The Daughter, Jyn Erso, is rescued by the Rebels. Based on her reaction. she was rescued against her will. The rebels need Jyn, I think, because Galen Erso is rumored to have sent a defecting cargo pilot with a message to warn the Rebellion about an Imperial superweapon. I’m not even sure how the Rebels know they need Jyn Erso or where to go to rescue her, since she’s living under an assumed name. This part of the film is painfully convoluted and reeks of poor writing or failed reshoots or corporate suits interfering with the movie. I’m not 100% certain what happened, but the end result is a mess. Even the witty dialogue and pumped up action doesn’t save this part of the film from being boring. In fact, the entire movie struggles to get its main cast into a position for the big ending. There are a lot of questions about these scenes, now that I have time to think about them.

What makes everything worse about these scenes is the movie is constantly throwing references for the diehard fans. Characters from the original trilogy get glorious cameos throughout, most of which work fine, especially in the third act. But…. This forty-five minutes of the movie, from Jyn’s jailbreak to the roundtable at Yavin Base, all I can remember is the bright green light from the emergency exit sign (which is, distractingly close to the screen at my theatre) and the sound of the family behind me assaulting their bags of popcorn.

Eventually, the film finds its mojo and the audience is treated to seeing the rebel base on Yavin IV. Mon Mothma, Bail Organa, our new cast of characters, the disparate members of the Rebel Alliance, they all get crammed into a roundtable discussion about the Death Star and the future of their resistance movement. It sounds like an awful scene, now that I write it down, but it worked. We see a Rebellion on the verge of collapse before it has really started. We understand the stakes, which are even bigger than losing a planet or two to the Death Star. We see the desperation and despair. Our main characters become the catalyst for the entire Rebellion through their resolve.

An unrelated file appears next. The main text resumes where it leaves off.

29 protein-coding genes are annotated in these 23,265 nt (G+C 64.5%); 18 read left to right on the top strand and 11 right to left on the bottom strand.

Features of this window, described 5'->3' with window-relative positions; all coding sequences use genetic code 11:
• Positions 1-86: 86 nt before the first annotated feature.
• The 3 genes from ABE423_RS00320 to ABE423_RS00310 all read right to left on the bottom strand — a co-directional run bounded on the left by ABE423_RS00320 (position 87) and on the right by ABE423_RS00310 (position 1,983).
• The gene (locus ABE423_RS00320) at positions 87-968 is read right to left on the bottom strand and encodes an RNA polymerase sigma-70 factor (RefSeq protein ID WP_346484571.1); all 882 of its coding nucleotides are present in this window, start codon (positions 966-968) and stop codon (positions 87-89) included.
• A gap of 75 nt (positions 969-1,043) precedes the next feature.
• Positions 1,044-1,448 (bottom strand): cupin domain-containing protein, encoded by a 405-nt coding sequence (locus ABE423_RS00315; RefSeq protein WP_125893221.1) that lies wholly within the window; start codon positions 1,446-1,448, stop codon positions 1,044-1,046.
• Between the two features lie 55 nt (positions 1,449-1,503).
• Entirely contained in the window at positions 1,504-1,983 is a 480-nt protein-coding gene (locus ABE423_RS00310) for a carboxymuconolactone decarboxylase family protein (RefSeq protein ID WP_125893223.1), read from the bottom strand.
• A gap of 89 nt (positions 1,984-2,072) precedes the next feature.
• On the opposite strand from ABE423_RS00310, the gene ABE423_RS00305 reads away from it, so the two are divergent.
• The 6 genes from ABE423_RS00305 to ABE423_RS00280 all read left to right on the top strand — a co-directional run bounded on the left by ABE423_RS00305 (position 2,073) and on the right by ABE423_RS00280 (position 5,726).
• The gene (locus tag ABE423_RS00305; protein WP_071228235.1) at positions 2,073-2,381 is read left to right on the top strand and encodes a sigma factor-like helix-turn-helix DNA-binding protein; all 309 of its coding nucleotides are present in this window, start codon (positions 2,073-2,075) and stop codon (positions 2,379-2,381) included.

Here the Big Dumb Ending starts. And it is glorious. The story comes together, the characters begin to shine, we start to connect emotionally to the people and the story, the action was exciting and reasonable, no cartoon physics or poor effects. The movie even fixed some of the nitpicker objections sourpusses like to bring up to belittle the Original Trilogy.

Rogue One has wonderful cinematography, a serious tone that captures the uncertainty created by the modern war against terrorism, wonderful performances by a vast cast of characters, including some from A New Hope (Seriously). It suffers from some combination of poor writing or poor editing in post-production. It’s far from perfect, but for half the movie I forgot about that stupid Exit sign and I have no idea if those hogs behind me stopped eating or if I was just that absorbed in the story. That’s just about the highest praise I can give a film.

Print Edition Now Available: Finding DB Cooper

finding-cooper

Available now at Amazon.com

And Createspace

Cooper Book Update

I have been busy the last few weeks formatting and editing the print edition of Finding DB Cooper. It should be ready to go by early November. I have lowered the price of the Kindle version. Once the print book is published, the current Kindle version will be replaced with the second edition, which includes about 40% more material. According to the Kindle Publishing dashboard, it can take a day or two for the new price to publish.

Georger on the Confusion over the Flight Path